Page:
Equally important in deciding what can be achieved by a NP is the size of the budget devolved to it. The total for all Bristol NPs for this year is £18 million which is about 4.5% of the total Council budget. In addition, a proportion of Section 106 money, levied from new developments, has now been agreed to be fed into the NP budget.
At present, the NPs are organised in Bristol as a two ‘tier’ arrangement. There is the ward level ‘Forums’ where issues concerning local people are raised and discussed. These are then put forward to the quarterly meetings of the Neighbourhood Partnership at which 15 or so people, including councillors and our NP Representative, make decisions on which projects suggested from the Forums will be financed. Bev’s view is that this process needs to improved by more frequent discussion and reviewing within this structure. There is also at present little collaboration between neighbouring NPs – although there was collaboration when it came to the Green Spaces Plan – three NPs cover the Horfield Common Green Space which is under discussion. Building such a relationship in order to join together successfully on dealing with common problems will be an important role of Area coordinators in the future.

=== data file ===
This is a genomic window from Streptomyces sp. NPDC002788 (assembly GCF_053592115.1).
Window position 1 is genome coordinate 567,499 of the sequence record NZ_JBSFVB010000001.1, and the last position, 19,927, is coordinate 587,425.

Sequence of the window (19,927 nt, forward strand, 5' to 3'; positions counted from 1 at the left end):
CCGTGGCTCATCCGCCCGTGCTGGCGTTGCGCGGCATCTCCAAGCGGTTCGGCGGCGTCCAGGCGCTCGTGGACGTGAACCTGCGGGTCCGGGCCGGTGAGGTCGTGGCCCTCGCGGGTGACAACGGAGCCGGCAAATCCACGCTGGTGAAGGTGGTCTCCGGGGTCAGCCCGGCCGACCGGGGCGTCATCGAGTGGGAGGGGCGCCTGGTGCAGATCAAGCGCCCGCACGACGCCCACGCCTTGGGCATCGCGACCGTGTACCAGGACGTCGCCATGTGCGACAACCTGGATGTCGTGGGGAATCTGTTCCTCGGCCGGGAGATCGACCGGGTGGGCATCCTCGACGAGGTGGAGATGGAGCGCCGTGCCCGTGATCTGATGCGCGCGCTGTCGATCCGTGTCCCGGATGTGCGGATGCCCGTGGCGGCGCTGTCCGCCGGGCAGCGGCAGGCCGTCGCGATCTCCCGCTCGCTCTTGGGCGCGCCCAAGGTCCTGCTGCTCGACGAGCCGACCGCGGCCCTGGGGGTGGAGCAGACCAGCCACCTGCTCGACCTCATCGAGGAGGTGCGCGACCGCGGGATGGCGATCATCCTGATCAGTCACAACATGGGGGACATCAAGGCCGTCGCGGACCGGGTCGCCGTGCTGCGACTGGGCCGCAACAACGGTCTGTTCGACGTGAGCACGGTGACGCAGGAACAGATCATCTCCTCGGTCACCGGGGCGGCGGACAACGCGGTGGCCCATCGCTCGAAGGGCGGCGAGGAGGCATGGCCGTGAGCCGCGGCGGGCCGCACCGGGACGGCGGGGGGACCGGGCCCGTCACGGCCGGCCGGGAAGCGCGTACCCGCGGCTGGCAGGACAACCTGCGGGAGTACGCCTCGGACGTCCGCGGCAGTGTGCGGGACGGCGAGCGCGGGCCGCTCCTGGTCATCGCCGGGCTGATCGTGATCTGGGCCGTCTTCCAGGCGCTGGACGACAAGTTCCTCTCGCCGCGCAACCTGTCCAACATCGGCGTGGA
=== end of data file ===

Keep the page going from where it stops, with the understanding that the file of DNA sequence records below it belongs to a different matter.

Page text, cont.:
Both in Bev’s talk and in questions after, concern about the possible effects of the impending Localism Bill on NPs was raised. Bev feels that Central Government has been and still is frightened of devolving financial power to Local Government, always prescribing how government grant money can be spent. Thus NPs are a means of ameliorating this situation to some extent and they will continue to be valuable in this way in the future. It was felt unlikely that the Localism Bill will do much if anything to help local governance for local communities.
The meeting closed with refreshments and a chance for people to speak on an individual basis to Bev or Bishopston Society committee members.